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Association between serum albumin-to-creatinine ratio and clinical outcomes among patients with ST-elevation myocardial infarction after percutaneous coronary intervention: a secondary analysis based on Dryad databases. Frontiers in cardiovascular medicine Background:The prognostic value of the serum albumin-to-creatinine ratio (sACR) in patients with ST-elevation myocardial infarction (STEMI) remains unclear. This study aims to investigate the impact of the sACR on incident major adverse cardiovascular events (MACEs) among revascularized patients with STEMI at long-term follow-up. Methods:A total of 461 patients with STEMI who underwent successful primary percutaneous coronary intervention (PCI) were enrolled to explore the association between the sACR and MACE during a 30-month follow-up. The Cox regression proportional hazard model was used to evaluate the prognostic value of the sACR. Heterogeneity among specific groups was investigated by subgroup analysis. Results:A total of 118 patients developed MACE during the follow-up. A negative association between the sACR and MACE was found after adjusting for other MACE-related risk factors. In subgroup analyses, the sACR was inversely associated with MACE in patients aged ≥ 60 years [hazard ratio (HR), 0.478; 95% confidence interval (CI), 0.292-0.784], male (HR, 0.528; 95% CI, 0.327-0.851), with hypertension history (HR, 0.470; 95% CI, 0.271-0.816), and with anterior wall myocardial infarction (HR, 0.418; 95% CI, 0.239-0.730). Meanwhile, the negative association between the sACR and MACE remained significant in a sensitivity analysis that excluded patients with low serum albumin levels (HR, 0.553; 95% CI, 0.356-0.860). Conclusions:Patients with STEMI who underwent successful PCI with a low sACR had a higher risk of developing MACE, indicating that the sACR could be used to identify patients with STEMI who are at high risk of developing MACE. 10.3389/fcvm.2023.1191167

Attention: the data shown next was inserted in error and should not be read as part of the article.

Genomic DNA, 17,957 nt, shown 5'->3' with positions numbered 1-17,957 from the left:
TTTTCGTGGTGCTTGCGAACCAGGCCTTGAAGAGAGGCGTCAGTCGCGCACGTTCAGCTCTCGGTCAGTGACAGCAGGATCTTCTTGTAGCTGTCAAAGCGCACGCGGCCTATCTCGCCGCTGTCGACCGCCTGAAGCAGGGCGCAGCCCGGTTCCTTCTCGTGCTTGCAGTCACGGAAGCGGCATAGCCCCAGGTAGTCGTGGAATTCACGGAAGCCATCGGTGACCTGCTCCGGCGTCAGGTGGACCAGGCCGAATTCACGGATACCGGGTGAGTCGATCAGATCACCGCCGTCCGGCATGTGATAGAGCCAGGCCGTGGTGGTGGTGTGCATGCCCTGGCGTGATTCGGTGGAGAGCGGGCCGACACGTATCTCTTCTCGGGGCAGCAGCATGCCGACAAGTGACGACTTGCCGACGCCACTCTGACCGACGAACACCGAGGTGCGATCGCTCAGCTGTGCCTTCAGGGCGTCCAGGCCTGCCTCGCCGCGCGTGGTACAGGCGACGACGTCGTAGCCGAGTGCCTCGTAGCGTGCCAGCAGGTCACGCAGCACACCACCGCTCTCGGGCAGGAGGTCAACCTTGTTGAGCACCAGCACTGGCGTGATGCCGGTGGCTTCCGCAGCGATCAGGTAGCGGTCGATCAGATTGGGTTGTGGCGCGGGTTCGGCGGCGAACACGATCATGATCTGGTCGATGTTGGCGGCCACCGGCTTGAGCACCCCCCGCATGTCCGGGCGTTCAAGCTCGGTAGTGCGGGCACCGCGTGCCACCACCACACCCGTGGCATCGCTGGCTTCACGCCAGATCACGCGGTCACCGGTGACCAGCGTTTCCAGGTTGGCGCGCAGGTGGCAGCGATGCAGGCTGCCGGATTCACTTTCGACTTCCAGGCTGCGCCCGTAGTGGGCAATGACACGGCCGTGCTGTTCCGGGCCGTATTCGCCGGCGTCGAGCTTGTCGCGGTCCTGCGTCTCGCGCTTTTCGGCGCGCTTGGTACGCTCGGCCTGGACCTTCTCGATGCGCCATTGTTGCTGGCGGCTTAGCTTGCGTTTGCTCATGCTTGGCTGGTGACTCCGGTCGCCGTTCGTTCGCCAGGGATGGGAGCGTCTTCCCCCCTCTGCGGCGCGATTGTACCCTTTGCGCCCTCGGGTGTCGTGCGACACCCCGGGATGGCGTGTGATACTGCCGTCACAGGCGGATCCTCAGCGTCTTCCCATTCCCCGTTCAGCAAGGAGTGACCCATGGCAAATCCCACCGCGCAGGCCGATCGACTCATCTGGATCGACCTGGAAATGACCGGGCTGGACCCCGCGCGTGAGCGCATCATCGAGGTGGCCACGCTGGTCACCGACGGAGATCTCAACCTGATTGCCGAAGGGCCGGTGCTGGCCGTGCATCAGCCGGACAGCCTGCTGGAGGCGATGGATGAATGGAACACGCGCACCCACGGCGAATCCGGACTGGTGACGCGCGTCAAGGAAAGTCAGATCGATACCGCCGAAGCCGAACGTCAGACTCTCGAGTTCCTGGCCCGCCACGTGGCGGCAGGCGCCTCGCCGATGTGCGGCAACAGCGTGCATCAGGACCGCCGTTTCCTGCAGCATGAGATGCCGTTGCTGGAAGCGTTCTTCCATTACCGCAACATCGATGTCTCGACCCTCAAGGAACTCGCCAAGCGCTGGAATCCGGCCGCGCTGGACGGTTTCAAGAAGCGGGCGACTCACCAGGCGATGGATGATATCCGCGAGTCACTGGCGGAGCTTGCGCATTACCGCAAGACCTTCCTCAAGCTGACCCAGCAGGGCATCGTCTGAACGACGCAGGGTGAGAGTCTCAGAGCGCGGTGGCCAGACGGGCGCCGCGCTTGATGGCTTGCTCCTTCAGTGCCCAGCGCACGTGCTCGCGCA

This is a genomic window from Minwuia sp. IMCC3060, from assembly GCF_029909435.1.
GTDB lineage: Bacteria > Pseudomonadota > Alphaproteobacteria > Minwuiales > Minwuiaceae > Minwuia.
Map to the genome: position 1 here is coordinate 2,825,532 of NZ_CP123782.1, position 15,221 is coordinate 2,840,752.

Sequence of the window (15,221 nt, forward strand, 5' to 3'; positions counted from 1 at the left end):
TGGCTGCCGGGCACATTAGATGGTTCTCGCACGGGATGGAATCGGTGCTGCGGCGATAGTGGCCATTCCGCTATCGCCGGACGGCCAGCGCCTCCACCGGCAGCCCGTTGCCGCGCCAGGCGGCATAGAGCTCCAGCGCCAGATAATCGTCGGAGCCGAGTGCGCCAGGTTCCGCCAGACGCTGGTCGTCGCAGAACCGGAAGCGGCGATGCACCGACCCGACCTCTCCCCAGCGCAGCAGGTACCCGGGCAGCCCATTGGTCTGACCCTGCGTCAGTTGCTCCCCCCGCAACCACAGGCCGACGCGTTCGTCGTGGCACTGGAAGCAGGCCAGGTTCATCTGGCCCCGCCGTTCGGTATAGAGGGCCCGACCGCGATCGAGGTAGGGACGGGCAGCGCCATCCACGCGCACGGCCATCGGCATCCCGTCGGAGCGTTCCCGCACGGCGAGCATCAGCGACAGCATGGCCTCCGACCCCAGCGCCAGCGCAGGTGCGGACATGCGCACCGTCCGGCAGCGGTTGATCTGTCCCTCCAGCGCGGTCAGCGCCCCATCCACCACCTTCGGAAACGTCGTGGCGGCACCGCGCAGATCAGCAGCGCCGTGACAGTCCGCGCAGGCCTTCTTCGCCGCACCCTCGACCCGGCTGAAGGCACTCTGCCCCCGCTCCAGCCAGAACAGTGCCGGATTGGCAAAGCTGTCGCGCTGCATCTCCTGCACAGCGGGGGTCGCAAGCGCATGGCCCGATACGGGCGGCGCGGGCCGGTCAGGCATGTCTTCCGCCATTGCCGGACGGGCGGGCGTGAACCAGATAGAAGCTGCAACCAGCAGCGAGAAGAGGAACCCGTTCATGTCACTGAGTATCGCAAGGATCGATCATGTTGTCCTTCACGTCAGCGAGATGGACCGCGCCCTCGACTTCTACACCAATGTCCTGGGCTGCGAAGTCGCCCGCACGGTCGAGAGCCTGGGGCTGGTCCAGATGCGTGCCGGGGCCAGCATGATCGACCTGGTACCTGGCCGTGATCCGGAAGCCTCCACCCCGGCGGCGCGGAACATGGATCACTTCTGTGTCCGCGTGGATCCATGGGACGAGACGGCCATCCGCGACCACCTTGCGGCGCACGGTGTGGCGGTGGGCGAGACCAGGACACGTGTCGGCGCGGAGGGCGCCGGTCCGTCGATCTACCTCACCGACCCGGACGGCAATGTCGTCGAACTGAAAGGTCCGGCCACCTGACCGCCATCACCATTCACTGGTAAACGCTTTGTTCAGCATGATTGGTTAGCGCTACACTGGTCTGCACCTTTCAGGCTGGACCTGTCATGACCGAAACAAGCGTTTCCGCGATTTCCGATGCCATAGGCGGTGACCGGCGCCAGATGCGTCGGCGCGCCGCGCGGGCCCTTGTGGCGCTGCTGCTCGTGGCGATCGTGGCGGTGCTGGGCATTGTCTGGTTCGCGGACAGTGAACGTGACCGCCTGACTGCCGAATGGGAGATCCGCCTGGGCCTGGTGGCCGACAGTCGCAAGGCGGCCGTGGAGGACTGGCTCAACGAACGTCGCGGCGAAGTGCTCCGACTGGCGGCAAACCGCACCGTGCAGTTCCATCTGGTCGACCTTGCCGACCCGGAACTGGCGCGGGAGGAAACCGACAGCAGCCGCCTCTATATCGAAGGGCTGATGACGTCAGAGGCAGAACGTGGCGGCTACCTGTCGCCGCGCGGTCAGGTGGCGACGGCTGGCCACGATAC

A clinical model to predict the progression of knee osteoarthritis: data from Dryad. Journal of orthopaedic surgery and research BACKGROUND:Knee osteoarthritis (KOA) is a multifactorial, slow-progressing, non-inflammatory degenerative disease primarily affecting synovial joints. It is usually induced by advanced age and/or trauma and eventually leads to irreversible destruction of articular cartilage and other tissues of the joint. Current research on KOA progression has limited clinical application significance. In this study, we constructed a prediction model for KOA progression based on multiple clinically relevant factors to provide clinicians with an effective tool to intervene in KOA progression. METHOD:This study utilized the data set from the Dryad database which included patients with Kellgren-Lawrence (KL) grades 2 and 3. The KL grades was determined as the dependent variable, while 15 potential predictors were identified as independent variables. Patients were randomized into training set and validation set. The training set underwent LASSO analysis, model creation, visualization, decision curve analysis and internal validation using R language. The validation set is externally validated and F1-score, precision, and recall are computed. RESULT:A total of 101 patients with KL2 and 94 patients with KL3 were selected. We randomly split the data set into a training set and a validation set by 8:2. We filtered "BMI", "TC", "Hypertension treatment", and "JBS3 (%)" to build the prediction model for progression of KOA. Nomogram used to visualize the model in R language. Area under ROC curve was 0.896 (95% CI 0.847-0.945), indicating high discrimination. Mean absolute error (MAE) of calibration curve = 0.041, showing high calibration. MAE of internal validation error was 0.043, indicating high model calibration. Decision curve analysis showed high net benefit. External validation of the metabolic syndrome column-line graph prediction model was performed by the validation set. The area under the ROC curve was 0.876 (95% CI 0.767-0.984), indicating that the model had a high degree of discrimination. Meanwhile, the calibration curve Mean absolute error was 0.113, indicating that the model had a high degree of calibration. The F1 score is 0.690, the precision is 0.667, and the recall is 0.714. The above metrics represent a good performance of the model. CONCLUSION:We found that KOA progression was associated with four variable predictors and constructed a predictive model for KOA progression based on the predictors. The clinician can intervene based on the nomogram of our prediction model. KEY INFORMATION:This study is a clinical predictive model of KOA progression. KOA progression prediction model has good credibility and clinical value in the prevention of KOA progression. 10.1186/s13018-023-04118-4